It is not known if Tuesday's arrests and Monday's drone strike, however, are related to the latest alerts.
The U.S. Department of Homeland Security and the FBI issued a joint bulletin Sunday warning of the potential attacks.
The reported plot prompted the U.S. State Department to issue a Europe-wide security advisory for Americans traveling abroad.
The alert did not cite specific countries because the information about the threat was not specific enough to do so, a State Department spokesman said Monday.
Jihadists from the German city of Hamburg are alleged to be at the heart of the suspected plots, European intelligence officials said.
Western intelligence officials say they learned about the potential attacks after Ahmed Sidiqi, a German citizen of Afghan descent, was arrested in Afghanistan in July and taken to the U.S. air base at Bagram for questioning.
He has not been charged, and intelligence sources in Germany said he was cooperating with the investigation.
According to German intelligence officials, Sidiqi and 10 others left Hamburg in 2009 for the tribal areas of Pakistan -- where most of the group joined a jihadist group fighting U.S. and coalition forces across the border in Afghanistan.
Sidiqi told American interrogators that at least one member of his travel group was to be a "foot soldier" in the plot, with other members of the group helping to plan the attacks, a European counterterrorism official told CNN.
Sidiqi's father, Mohammed Naim Sidiqi, said his son was on his way to the German embassy in the Afghan capital to get a new passport when he was detained.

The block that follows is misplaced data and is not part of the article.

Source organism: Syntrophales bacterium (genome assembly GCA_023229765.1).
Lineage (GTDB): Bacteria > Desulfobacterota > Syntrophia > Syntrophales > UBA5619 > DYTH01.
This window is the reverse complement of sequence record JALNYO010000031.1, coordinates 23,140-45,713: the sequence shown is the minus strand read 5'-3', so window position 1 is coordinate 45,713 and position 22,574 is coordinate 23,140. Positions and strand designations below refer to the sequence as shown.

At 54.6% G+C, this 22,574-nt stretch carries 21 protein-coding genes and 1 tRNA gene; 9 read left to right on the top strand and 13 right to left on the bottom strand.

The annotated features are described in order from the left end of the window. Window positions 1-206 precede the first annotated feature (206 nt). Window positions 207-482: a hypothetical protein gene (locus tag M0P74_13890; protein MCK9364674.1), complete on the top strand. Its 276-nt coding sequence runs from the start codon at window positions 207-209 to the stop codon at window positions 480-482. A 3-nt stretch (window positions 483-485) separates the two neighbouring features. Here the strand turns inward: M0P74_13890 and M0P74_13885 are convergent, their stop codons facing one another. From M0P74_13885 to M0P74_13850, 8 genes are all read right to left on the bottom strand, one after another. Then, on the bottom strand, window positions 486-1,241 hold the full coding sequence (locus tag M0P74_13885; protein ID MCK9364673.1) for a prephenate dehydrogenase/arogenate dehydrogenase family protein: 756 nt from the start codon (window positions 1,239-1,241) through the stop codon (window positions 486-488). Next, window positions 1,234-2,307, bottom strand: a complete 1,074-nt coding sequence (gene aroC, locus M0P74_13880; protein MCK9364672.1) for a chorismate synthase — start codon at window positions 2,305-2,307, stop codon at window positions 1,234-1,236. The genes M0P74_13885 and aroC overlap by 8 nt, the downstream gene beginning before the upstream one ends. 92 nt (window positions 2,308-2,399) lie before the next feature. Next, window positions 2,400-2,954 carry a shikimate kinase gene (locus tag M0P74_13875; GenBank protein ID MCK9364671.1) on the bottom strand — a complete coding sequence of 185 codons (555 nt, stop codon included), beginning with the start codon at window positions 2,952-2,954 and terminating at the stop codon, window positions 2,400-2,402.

Sidiqi's father says he does not believe the allegations that his son is at the heart of an al Qaeda conspiracy.
"My son is not a killer, he's just not capable of that," he told CNN, stressing that such acts are absolutely forbidden in Islam.
Sidiqi's sister says she, too, is shocked by the reports.
According to Sidiqi's sister, her brother left Hamburg last year to start a new life in Afghanistan with his wife, an Indonesian citizen.
She says that financial problems in Hamburg, including difficulty paying his rent, contributed to his decision to leave.
"He had some debts and he was determined to earn money in Afghanistan to repay them," his father told CNN.
According to German intelligence agencies, Sidiqi had a job cleaning aircraft at Hamburg International Airport before leaving for Pakistan.
Sidiqi's father said he also did some work in Germany related to computers.
Before setting off, Sidiqi told his family he was going to meet some friends in Pakistan and then go across from there to Afghanistan, according to his sister.
In later phone calls he would not reveal his location, according to his father.
Sidiqi's sister confirmed he had attended the Taiba mosque in Hamburg, where several of the 9/11 conspirators met.
CNN's Niki Cook, Winnie Andrews, Nic Robertson, Paul Cruickshank, Matiullah Mati and Frederik Pleitgen contributed to this report.